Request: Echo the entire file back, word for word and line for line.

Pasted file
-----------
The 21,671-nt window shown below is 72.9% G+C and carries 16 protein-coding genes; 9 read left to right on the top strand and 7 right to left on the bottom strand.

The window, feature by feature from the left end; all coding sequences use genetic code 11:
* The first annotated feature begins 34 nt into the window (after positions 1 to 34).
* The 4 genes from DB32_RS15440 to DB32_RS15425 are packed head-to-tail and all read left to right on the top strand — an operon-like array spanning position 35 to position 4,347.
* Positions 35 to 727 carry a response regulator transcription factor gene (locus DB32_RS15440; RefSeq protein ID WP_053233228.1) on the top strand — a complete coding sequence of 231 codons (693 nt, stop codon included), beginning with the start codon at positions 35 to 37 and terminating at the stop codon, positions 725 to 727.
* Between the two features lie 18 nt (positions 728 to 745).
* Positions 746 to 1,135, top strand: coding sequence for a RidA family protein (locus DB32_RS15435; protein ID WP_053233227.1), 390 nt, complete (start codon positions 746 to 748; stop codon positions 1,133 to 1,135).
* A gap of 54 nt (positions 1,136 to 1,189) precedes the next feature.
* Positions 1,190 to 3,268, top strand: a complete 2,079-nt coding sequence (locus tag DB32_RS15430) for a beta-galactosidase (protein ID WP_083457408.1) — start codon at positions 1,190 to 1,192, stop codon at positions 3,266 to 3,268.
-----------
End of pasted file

The 21,671-nt window shown below is 72.9% G+C and carries 16 protein-coding genes; 9 read left to right on the top strand and 7 right to left on the bottom strand.

The window, feature by feature from the left end; all coding sequences use genetic code 11:
* The first annotated feature begins 34 nt into the window (after positions 1 to 34).
* The 4 genes from DB32_RS15440 to DB32_RS15425 are packed head-to-tail and all read left to right on the top strand — an operon-like array spanning position 35 to position 4,347.
* Positions 35 to 727 carry a response regulator transcription factor gene (locus DB32_RS15440; RefSeq protein ID WP_053233228.1) on the top strand — a complete coding sequence of 231 codons (693 nt, stop codon included), beginning with the start codon at positions 35 to 37 and terminating at the stop codon, positions 725 to 727.
* Between the two features lie 18 nt (positions 728 to 745).
* Positions 746 to 1,135, top strand: coding sequence for a RidA family protein (locus DB32_RS15435; protein ID WP_053233227.1), 390 nt, complete (start codon positions 746 to 748; stop codon positions 1,133 to 1,135).
* A gap of 54 nt (positions 1,136 to 1,189) precedes the next feature.
* Positions 1,190 to 3,268, top strand: a complete 2,079-nt coding sequence (locus tag DB32_RS15430) for a beta-galactosidase (protein ID WP_083457408.1) — start codon at positions 1,190 to 1,192, stop codon at positions 3,266 to 3,268.